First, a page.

Mary Evelyn Tucker, John Grim, and Andrew Angyal, Thomas Berry:
A Biography (New York: Columbia University Press, 2019)
Thomas Berry (1914-2009) was one of those rare and wonderful people who completely changed the vision of their time.
Two people whose lives he changed–Mary Evelyn Tucker and John Grim—joined with Andrew Angyal, Professor Emeritus of English and Environmental Studies at Elon University in North Carolina, to create a biography of Thomas Berry, which offers both mesmerising insight into Thomas’s own story and how he affected the lives of others. Further, this biography is an outstanding example of how to write about a life.
Mary Evelyn Tucker and John Grim had many relationships with Thomas: they were his devoted and lifelong students; edited his books; taught his philosophy; and cared for him when he retired—in doing so they shared with him the loss of his library and helped in arranging for his precious books to find another home. Mary Evelyn and John now act as his literary executors and are the managing trustees of the Thomas Berry Foundation. In addition, they teach at Yale Divinity School and at the Yale School of Forestry and Environmental Studies, and they, also, direct the Yale Forum on Religion and Ecology. Together with Brian Thomas Swimme, they produced the DVD Journey of the Universe.
What is so inspiring about this biography is that it shows us Thomas’s personal story continually evolving—deepening and expanding with each new endeavour—until it became one with the evolving story of the universe. As the authors write, “Thomas had to transform his identity at every stage of his life. He moved gradually but steadily from his small self to his great self . . . always moving toward becoming a cosmic person” (pp. 262-3). And, as he would often say with a twinkle in his spell-binding talks, this was all because he fell in love with a meadow—”good is what is good for the meadow.”
Thomas was born and lived his early life in Greensboro, North Carolina. Later he joined the Passionist Order of the Catholic Church and became a priest. Before long he opened out his studies of theology into a study of history, which in turn soon became not just Western history but also Asian history and the history of Indigenous Peoples. Whatever he felt was missing from a particular dimension of thought, he sought to explore and include, and so to reach for a wider, more comprehensive, whole.
To go beyond American culture he went to study in China and then served with the army in Europe and was hoping to teach at university when he returned. His passionate enthusiasm to transcend boundaries was not without its difficulties in his relation to his church; he was for a while forbidden to teach and was not allowed to go to Japan to study Japanese religion. But his firm, courteous (and undoubtedly unflinching) persistence won out eventually. He was permitted to teach at Seton Hall University, then at St. John’s University, and finally at Fordham University where in 1970 he initiated a unique program in History of Religions. He achieved an integration of his brilliant scholarship with his cosmological vision in the founding of the Riverdale Center for Religious Research in New York where he continued his work after leaving Fordham University. As his biographers say, “Here he placed human and Earth history within a universe story.” In this period of his life he also served as President of the American Teilhard de Chardin Association.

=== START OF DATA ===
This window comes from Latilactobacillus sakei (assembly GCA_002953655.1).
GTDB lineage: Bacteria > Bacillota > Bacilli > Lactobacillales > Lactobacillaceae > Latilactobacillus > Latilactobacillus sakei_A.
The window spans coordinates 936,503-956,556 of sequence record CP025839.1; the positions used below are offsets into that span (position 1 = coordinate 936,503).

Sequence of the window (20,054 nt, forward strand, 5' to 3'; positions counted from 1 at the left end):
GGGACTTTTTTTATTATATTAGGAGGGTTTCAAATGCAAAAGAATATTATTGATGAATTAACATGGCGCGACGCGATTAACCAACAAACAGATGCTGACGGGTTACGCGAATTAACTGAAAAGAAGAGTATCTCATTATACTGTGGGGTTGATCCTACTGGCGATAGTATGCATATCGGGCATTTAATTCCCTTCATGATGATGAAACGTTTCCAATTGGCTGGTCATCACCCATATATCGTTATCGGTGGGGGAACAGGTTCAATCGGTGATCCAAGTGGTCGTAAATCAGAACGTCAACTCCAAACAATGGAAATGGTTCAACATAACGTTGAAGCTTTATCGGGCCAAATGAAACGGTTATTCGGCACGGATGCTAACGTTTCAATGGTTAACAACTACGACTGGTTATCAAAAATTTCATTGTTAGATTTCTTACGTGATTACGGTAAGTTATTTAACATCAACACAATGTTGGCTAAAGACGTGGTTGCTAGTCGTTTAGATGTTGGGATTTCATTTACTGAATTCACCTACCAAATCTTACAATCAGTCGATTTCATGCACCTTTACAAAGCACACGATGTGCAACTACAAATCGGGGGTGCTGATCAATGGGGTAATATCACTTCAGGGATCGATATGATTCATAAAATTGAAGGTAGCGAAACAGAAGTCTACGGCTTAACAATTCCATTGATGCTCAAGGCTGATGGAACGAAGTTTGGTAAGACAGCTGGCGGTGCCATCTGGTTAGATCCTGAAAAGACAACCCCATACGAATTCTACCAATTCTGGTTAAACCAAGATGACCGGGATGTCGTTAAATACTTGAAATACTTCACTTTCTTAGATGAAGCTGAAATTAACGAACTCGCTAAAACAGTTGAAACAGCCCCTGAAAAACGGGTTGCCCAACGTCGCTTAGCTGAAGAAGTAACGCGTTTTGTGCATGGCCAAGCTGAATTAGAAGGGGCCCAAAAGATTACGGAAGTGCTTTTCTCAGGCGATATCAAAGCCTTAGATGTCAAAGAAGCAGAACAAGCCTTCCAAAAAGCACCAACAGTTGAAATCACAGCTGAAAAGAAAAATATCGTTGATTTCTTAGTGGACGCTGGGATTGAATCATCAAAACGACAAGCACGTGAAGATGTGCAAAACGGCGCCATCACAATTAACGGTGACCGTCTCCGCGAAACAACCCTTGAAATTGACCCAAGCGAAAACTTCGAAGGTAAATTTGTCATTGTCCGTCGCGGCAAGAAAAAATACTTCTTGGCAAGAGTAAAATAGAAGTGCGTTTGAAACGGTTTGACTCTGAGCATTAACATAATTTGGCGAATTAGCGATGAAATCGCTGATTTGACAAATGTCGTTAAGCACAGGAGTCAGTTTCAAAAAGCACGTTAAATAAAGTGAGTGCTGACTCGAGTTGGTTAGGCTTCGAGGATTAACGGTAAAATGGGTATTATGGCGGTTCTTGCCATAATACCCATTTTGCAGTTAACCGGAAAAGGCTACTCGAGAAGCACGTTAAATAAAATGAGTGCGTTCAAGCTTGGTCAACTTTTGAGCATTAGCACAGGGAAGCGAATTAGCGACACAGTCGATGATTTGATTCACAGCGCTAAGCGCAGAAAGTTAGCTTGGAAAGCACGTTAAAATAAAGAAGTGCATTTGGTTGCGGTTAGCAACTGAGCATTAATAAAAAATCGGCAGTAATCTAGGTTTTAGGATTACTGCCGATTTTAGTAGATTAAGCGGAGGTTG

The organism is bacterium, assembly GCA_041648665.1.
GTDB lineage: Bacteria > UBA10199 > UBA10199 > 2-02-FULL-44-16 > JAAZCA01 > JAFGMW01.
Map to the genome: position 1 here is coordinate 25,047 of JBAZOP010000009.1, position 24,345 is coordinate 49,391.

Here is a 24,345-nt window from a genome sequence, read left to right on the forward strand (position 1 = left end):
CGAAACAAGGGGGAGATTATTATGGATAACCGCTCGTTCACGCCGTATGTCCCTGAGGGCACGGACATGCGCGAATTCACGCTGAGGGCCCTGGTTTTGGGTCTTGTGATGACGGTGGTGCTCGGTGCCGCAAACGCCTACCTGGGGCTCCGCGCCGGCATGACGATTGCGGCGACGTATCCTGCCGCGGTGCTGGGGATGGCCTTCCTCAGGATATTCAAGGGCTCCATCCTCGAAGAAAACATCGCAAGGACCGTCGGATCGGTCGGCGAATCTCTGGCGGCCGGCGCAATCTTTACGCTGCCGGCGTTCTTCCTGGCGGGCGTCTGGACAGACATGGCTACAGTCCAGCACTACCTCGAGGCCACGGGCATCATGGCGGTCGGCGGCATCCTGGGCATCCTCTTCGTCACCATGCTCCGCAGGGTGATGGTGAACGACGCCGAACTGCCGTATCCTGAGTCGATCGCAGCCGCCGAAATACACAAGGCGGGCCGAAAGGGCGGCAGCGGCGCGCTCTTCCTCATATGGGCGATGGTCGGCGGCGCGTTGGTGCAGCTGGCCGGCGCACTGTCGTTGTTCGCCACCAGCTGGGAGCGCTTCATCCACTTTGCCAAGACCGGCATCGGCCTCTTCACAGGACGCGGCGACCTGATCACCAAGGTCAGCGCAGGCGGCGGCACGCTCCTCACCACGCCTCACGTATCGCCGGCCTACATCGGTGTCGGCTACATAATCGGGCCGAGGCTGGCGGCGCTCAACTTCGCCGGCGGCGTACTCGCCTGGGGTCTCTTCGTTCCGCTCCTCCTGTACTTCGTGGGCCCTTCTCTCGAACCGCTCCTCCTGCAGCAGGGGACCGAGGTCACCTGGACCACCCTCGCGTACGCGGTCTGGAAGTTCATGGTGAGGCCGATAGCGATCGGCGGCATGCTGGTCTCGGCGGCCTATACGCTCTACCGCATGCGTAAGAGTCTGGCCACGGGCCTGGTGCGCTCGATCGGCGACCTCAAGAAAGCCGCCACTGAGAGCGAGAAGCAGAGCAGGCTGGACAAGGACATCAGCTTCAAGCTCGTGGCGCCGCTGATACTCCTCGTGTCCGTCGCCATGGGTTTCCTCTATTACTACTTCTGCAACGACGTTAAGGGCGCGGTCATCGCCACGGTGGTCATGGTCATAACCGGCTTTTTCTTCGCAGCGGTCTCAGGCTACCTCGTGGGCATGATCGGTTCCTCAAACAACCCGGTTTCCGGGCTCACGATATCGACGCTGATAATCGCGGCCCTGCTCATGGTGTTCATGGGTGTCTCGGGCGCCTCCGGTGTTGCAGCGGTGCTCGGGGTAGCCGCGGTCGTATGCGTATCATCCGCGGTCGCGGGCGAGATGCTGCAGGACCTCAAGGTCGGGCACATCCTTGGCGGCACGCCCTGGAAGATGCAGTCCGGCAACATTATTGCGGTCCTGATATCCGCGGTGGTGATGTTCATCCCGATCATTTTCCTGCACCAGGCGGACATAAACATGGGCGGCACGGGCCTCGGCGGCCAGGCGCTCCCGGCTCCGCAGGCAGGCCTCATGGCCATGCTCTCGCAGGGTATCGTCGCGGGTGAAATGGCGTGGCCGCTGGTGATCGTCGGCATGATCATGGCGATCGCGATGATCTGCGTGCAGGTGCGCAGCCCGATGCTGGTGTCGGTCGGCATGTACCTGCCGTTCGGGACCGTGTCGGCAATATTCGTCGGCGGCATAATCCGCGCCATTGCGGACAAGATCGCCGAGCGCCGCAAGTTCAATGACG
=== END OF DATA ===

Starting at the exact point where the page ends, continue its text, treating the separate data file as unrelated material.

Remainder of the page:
His work at the Riverdale Center resulted in a twelve-volume set of the Riverdale Papers. These papers laid the foundation for the writing of his monumental books: The Dream of the Earth (1988); The Universe Story: From the Primordial Flaring Forth to the Ecozoic Era—A Celebration of the Unfolding of the Cosmos (co-authored with Brian Thomas Swimme); The Great Work: Our Way into the Future (1999); Evening Thoughts: Reflecting on Earth as a Sacred Community (2006); The Sacred Universe (2009); and The Christian Future and the Fate of the Earth (2009).
Of special interest is his talk given as the 23rd Annual E.F. Schumacher Lectures, called Every Being has Rights, where he explored the idea that “the natural rights of natural beings come from the same source as human rights: from the universe that brought us, that brought all things, into being . . . the right to be, the right to habitat, and the right to fulfill one’s role in the great community of existence” (further developed in Evening Thoughts). It followed from this that existing human-oriented laws had to be transformed to include the whole Earth community of which humans are only a part. He called this Earth Jurisprudence. By now he was calling himself not a theologian, but a geologian, pointing to the “grand liturgy of the universe” as sacred in itself beyond any and all categories of faith. His many poems, which he sometimes recited outdoors with upraised arms, he would dedicate to “All the children of the universe.”
This is the first biography of Thomas Berry, and will presumably be the first of many, but it is hard to believe that there will ever be another one quite like it . . . so full of understanding and love. Anyone who knew Thomas would instantly recognize him, and delight in the photos of his face smiling through the pages. Quite frankly, it is the best biography I have ever read.